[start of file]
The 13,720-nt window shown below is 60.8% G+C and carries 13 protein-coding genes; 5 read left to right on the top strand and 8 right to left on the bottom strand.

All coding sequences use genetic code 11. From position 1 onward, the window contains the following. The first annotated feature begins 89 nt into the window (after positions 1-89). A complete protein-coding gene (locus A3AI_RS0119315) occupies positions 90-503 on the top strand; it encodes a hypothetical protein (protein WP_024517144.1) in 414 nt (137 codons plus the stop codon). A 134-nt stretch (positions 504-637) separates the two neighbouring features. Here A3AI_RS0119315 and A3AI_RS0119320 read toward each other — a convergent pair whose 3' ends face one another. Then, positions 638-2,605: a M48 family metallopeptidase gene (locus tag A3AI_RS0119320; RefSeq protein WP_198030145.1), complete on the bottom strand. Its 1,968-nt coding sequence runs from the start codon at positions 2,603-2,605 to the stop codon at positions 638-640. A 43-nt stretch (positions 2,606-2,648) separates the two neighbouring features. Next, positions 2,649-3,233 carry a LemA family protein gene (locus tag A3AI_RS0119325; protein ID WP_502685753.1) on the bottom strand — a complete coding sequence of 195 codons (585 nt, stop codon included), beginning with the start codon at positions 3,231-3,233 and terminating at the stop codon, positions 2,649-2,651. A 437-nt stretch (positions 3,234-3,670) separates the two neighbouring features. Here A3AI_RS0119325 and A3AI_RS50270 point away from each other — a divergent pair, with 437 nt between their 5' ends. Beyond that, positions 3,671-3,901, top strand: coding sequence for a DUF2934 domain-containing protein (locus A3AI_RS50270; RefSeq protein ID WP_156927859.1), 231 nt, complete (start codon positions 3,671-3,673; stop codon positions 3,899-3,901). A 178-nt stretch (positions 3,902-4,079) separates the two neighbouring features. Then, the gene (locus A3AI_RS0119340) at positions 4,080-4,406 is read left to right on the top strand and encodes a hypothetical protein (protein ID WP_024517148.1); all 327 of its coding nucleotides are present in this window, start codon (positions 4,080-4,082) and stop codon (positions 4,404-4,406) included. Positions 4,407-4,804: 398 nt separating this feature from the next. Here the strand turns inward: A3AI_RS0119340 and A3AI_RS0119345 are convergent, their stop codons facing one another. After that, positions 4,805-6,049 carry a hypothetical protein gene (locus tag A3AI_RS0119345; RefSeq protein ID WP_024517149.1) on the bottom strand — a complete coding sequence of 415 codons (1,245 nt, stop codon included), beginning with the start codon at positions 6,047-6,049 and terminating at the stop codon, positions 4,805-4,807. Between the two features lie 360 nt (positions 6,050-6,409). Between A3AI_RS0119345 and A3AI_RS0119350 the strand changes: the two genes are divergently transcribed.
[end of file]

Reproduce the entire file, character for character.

The 13,720-nt window shown below is 60.8% G+C and carries 13 protein-coding genes; 5 read left to right on the top strand and 8 right to left on the bottom strand.

All coding sequences use genetic code 11. From position 1 onward, the window contains the following. The first annotated feature begins 89 nt into the window (after positions 1-89). A complete protein-coding gene (locus A3AI_RS0119315) occupies positions 90-503 on the top strand; it encodes a hypothetical protein (protein WP_024517144.1) in 414 nt (137 codons plus the stop codon). A 134-nt stretch (positions 504-637) separates the two neighbouring features. Here A3AI_RS0119315 and A3AI_RS0119320 read toward each other — a convergent pair whose 3' ends face one another. Then, positions 638-2,605: a M48 family metallopeptidase gene (locus tag A3AI_RS0119320; RefSeq protein WP_198030145.1), complete on the bottom strand. Its 1,968-nt coding sequence runs from the start codon at positions 2,603-2,605 to the stop codon at positions 638-640. A 43-nt stretch (positions 2,606-2,648) separates the two neighbouring features. Next, positions 2,649-3,233 carry a LemA family protein gene (locus tag A3AI_RS0119325; protein ID WP_502685753.1) on the bottom strand — a complete coding sequence of 195 codons (585 nt, stop codon included), beginning with the start codon at positions 3,231-3,233 and terminating at the stop codon, positions 2,649-2,651. A 437-nt stretch (positions 3,234-3,670) separates the two neighbouring features. Here A3AI_RS0119325 and A3AI_RS50270 point away from each other — a divergent pair, with 437 nt between their 5' ends. Beyond that, positions 3,671-3,901, top strand: coding sequence for a DUF2934 domain-containing protein (locus A3AI_RS50270; RefSeq protein ID WP_156927859.1), 231 nt, complete (start codon positions 3,671-3,673; stop codon positions 3,899-3,901). A 178-nt stretch (positions 3,902-4,079) separates the two neighbouring features. Then, the gene (locus A3AI_RS0119340) at positions 4,080-4,406 is read left to right on the top strand and encodes a hypothetical protein (protein ID WP_024517148.1); all 327 of its coding nucleotides are present in this window, start codon (positions 4,080-4,082) and stop codon (positions 4,404-4,406) included. Positions 4,407-4,804: 398 nt separating this feature from the next. Here the strand turns inward: A3AI_RS0119340 and A3AI_RS0119345 are convergent, their stop codons facing one another. After that, positions 4,805-6,049 carry a hypothetical protein gene (locus tag A3AI_RS0119345; RefSeq protein ID WP_024517149.1) on the bottom strand — a complete coding sequence of 415 codons (1,245 nt, stop codon included), beginning with the start codon at positions 6,047-6,049 and terminating at the stop codon, positions 4,805-4,807. Between the two features lie 360 nt (positions 6,050-6,409). Between A3AI_RS0119345 and A3AI_RS0119350 the strand changes: the two genes are divergently transcribed.